A new study in mice shows that the midbrain region involved in controlling emotions drives mothers to kill their young. Because this region also exists in humans, the study authors say these findings may play a role in better understanding female infanticide.
It is known that female mice often kill the pups of others before their first birth. According to experts, this behavior may have evolved to preserve scarce food supplies for future generations. However, most research has focused on adult male infanticide, and the brain mechanisms behind this behavior in females are still poorly understood.
A study led by researchers at New York University’s Grossman School of Medicine found that chemically blocking a region called the nucleus accumbens bed nucleus of the stria terminalis (BNSTpr) prevented infanticide by nearly 100 percent. In contrast, when the research team artificially activated the brain region, mothers and littermates attacked within one second of stimulation, killing the pups in almost all trials. The mice rarely attacked other adults, the authors said, suggesting that the structure controls aggression in young animals.
The investigation also revealed that the BNSTpr appears to work opposite a region of the brain called the medial preoptic area (MPOA), which is known to stimulate maternal behavior. According to the results, immature mice showed higher BNSTpr activity, which reduced MPOA activity. After the mice were born, MPOA activity increased, possibly suppressing the infanticide system in the process. New mothers avoided infanticide whether the pup was theirs or not.
Our study identifies for the first time the brain mechanisms that promote and prevent female infanticide.”
Long May, PhD, lead author of the study, is a Leon Levy Foundation Postdoctoral Fellow at the NYU Langone Health Neuroscience Institute.
The new study, published online June 7 in the journal Naturealso shows that the shift to maternal behavior can be reversed by additional pressure on the BNSTpr, Dr. May noted.
According to the US Centers for Disease Control and Prevention, child maltreatment is the fourth leading cause of death among preschool children in the United States. Dr. May noted that while early research focused primarily on potential problems in the brain’s parenting centers, experts have recently begun looking for a separate system for infanticide and child aggression.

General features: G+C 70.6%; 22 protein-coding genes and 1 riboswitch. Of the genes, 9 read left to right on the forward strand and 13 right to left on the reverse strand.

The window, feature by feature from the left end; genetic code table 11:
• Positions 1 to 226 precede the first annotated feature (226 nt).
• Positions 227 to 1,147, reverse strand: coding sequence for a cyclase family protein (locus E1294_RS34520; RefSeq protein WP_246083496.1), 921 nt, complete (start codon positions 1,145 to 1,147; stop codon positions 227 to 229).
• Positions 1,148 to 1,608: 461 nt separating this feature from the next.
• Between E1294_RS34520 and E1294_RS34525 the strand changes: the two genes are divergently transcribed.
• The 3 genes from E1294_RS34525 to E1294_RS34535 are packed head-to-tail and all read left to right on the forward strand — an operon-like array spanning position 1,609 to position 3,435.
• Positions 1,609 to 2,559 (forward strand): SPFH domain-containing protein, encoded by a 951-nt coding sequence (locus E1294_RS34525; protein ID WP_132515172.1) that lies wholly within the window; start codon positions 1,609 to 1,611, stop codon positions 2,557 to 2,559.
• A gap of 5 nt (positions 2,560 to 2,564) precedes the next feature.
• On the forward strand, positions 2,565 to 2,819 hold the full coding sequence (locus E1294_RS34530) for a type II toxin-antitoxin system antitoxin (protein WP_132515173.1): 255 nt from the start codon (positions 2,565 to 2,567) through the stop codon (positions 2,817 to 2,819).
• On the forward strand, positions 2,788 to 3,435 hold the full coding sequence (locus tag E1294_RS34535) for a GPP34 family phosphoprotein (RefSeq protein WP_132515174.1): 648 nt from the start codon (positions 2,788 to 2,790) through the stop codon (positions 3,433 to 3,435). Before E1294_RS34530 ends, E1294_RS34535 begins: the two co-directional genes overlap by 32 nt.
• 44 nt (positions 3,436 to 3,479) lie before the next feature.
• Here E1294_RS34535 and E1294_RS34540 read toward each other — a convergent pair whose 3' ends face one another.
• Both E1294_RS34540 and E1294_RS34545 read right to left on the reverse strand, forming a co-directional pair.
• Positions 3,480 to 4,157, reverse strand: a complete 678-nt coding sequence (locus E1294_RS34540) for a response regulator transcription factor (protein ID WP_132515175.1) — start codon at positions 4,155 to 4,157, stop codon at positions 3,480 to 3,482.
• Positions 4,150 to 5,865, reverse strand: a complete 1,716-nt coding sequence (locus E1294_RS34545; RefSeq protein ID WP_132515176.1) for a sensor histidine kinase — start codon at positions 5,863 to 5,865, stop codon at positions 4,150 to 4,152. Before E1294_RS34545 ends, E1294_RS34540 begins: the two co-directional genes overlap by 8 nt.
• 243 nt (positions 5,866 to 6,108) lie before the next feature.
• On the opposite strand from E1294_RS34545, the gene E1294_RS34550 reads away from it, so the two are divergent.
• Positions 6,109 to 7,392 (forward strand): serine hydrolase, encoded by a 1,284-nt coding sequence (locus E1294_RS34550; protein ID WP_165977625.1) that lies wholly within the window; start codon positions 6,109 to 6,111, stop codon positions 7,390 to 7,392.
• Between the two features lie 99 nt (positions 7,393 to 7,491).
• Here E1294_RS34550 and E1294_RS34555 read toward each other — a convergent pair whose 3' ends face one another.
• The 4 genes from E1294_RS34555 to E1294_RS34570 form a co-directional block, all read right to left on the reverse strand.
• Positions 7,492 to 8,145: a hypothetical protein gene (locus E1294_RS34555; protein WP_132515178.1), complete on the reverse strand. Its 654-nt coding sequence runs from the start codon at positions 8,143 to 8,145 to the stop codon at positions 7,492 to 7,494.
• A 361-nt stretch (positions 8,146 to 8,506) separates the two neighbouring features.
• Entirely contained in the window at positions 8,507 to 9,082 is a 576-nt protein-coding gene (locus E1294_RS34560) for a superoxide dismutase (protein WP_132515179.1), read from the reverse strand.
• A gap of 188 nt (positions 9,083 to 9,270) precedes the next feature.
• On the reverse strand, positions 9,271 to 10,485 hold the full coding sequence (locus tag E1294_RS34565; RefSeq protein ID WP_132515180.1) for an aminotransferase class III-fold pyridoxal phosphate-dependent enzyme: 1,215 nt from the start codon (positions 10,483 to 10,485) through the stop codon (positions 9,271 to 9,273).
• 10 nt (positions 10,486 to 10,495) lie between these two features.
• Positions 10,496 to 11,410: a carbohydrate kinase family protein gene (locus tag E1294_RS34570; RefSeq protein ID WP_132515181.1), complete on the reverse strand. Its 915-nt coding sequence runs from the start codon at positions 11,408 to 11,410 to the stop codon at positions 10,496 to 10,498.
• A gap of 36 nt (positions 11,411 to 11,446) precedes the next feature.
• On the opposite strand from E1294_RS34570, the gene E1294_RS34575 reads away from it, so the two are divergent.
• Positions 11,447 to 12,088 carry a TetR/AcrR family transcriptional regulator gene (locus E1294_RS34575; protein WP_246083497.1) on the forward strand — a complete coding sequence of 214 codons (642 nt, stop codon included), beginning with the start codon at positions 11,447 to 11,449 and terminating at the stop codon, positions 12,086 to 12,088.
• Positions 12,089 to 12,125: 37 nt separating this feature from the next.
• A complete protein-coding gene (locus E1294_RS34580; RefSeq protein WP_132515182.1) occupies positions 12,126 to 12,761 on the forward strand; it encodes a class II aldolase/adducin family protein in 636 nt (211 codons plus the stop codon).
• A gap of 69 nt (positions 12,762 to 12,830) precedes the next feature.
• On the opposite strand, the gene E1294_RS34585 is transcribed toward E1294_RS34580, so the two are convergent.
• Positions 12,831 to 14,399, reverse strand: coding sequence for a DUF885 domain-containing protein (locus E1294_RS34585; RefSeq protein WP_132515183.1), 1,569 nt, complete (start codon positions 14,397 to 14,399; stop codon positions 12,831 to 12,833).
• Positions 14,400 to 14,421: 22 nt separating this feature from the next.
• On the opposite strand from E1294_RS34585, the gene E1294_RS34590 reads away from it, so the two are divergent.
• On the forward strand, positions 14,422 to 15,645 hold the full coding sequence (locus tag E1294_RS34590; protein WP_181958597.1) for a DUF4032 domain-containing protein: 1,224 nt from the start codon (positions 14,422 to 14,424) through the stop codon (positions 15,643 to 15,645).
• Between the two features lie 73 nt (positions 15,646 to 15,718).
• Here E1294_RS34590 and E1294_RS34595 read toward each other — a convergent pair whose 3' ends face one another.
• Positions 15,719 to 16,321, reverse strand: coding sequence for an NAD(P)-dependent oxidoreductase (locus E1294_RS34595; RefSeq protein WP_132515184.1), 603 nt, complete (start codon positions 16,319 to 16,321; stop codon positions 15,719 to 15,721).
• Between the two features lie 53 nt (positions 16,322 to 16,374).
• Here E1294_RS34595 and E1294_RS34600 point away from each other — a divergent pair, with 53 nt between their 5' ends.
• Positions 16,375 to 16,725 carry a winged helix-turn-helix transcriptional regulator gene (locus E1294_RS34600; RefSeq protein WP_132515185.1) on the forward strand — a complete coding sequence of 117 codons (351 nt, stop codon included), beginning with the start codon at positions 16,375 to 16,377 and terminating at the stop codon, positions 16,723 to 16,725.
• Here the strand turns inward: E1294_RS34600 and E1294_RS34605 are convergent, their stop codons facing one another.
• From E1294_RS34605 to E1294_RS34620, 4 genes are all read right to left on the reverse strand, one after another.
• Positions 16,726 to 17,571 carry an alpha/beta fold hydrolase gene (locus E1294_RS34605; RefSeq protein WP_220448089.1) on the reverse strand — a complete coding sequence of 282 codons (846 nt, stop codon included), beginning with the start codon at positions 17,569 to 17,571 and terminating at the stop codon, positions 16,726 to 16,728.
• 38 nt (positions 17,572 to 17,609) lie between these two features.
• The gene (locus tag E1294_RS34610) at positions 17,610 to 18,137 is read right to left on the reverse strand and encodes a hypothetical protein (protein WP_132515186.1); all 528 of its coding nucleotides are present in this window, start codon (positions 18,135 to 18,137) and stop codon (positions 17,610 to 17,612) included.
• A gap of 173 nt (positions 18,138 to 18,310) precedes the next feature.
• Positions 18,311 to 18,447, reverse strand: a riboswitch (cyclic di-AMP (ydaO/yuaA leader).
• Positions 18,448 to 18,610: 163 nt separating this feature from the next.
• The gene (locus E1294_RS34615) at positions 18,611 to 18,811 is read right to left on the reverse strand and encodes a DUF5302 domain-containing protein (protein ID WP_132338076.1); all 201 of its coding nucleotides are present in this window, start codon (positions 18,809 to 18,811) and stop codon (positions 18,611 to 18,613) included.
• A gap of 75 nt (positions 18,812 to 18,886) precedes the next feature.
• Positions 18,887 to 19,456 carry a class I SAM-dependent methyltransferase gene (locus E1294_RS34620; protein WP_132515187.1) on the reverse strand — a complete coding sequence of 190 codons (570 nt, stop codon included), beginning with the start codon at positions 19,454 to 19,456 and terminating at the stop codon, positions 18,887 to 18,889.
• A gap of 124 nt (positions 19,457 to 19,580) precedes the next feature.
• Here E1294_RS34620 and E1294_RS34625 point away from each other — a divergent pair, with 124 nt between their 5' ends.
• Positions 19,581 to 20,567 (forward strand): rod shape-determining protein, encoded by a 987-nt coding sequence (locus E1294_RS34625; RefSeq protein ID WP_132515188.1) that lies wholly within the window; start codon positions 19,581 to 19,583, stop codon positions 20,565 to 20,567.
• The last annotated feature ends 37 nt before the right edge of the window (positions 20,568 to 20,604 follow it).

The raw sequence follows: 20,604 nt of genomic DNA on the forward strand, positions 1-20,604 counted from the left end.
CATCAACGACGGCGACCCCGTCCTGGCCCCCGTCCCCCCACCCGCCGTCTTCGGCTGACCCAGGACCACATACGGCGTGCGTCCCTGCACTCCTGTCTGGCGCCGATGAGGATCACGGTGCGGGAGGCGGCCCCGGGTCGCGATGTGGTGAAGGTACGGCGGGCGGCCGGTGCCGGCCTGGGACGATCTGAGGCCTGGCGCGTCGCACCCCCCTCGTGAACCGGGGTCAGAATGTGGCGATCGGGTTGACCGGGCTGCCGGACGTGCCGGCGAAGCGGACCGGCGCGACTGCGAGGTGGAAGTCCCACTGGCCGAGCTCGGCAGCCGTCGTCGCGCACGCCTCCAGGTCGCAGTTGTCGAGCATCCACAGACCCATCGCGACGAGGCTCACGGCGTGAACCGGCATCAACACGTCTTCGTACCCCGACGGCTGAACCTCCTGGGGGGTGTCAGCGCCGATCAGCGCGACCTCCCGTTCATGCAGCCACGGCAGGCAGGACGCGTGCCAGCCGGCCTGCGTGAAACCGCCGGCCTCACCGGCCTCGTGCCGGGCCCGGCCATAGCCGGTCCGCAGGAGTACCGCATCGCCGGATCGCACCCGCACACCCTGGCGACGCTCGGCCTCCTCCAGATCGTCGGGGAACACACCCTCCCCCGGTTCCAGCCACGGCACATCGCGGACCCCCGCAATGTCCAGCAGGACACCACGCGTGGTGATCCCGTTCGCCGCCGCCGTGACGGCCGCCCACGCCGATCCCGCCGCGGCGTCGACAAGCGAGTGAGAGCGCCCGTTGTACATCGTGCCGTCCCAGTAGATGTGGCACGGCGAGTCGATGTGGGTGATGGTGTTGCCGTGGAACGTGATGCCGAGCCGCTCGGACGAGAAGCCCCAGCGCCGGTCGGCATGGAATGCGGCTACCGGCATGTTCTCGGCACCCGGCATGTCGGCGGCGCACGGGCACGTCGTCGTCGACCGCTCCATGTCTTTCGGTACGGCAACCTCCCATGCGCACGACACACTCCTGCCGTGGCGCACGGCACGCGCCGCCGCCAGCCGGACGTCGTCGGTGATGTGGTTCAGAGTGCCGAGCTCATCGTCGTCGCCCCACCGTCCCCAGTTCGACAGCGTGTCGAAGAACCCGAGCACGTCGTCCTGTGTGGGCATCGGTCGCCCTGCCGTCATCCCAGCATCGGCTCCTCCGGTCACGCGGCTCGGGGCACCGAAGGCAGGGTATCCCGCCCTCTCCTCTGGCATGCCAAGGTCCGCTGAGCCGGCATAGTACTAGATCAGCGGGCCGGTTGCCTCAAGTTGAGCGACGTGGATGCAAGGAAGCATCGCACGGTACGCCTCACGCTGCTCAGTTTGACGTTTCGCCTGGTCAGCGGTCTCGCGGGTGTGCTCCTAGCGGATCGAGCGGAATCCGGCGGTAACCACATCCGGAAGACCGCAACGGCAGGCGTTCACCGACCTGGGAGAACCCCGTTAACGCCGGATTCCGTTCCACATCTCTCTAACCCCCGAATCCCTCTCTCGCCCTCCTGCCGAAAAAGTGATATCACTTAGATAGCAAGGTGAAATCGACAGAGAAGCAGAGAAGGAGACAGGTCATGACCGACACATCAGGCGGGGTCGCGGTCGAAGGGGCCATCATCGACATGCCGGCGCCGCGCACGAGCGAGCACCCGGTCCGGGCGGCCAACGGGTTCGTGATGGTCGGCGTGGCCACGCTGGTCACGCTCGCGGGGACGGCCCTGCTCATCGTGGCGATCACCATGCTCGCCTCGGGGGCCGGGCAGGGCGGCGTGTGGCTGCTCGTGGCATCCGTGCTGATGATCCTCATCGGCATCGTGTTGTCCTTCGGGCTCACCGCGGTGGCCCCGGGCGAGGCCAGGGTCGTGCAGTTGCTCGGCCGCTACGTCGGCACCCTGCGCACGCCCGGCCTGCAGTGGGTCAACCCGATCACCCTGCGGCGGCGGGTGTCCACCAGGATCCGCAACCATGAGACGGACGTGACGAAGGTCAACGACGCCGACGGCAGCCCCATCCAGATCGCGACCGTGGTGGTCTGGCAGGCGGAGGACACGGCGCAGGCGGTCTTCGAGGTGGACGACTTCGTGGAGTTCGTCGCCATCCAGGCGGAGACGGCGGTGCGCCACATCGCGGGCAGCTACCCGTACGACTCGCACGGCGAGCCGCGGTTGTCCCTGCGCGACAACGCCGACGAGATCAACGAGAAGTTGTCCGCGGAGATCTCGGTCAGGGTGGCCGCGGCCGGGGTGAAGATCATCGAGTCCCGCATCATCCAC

For the study, the researchers first narrowed down the most likely brain regions behind infanticide behavior by looking at which structures were connected to the MPOA. They then artificially stimulated each of the seven regions in live mice, causing the animals to attack the pups, if present. The team then blocked activity in BNSTpr, the most promising remaining candidate, to see if this would prevent infant mortality.
To show that the BNSTpr and MPOA interact, the study authors prepared brain slices from female rodents and activated one region while recording cell activity in the other. They also looked at how activity in these structures changed as the rodents reached puberty.
“Because these two connecting areas in the midbrain are found in both rodents and humans, our research points to a potential target for understanding and even treating mothers who abuse their children,” said the study’s senior author and neuroscientist. Dayu Lin, PhD. “It is possible that these cells normally remain quiescent, but stress, postpartum depression, and other known triggers of child abuse can trigger them to become active,” added Dr. Lin, the NYU Langone Professor of Psychiatry, Neurology, and Physiology. .
Additionally, Dr. Lin, a member of NYU’s Langone Neuroscience Institute, cautions that it is unclear whether the two brain regions play the same role in humans as they do in rodents.
He said the research team next plans to study the BNSTpr and MPOA in male mice and explore ways to turn off activity in the former region without invasive surgery.
Research funding was provided by National Institutes of Health grants R01HD092596, R21HD090563, R01MH101377, and U19NS107616. Additional funding was provided by the Leon Levy Foundation.
In addition to Dr. Mei and Dr. Lin, other NYU Langone researchers involved in the study were Rongzhen Yang, PhD; Lupin Yin, PhD; and Regina M. Sullivan, Ph.D.
May, L., etc. (2023). Antagonistic circuits mediating infant and maternal care in female mice. Nature. doi.org/10.1038/s41586-023-06147-9.
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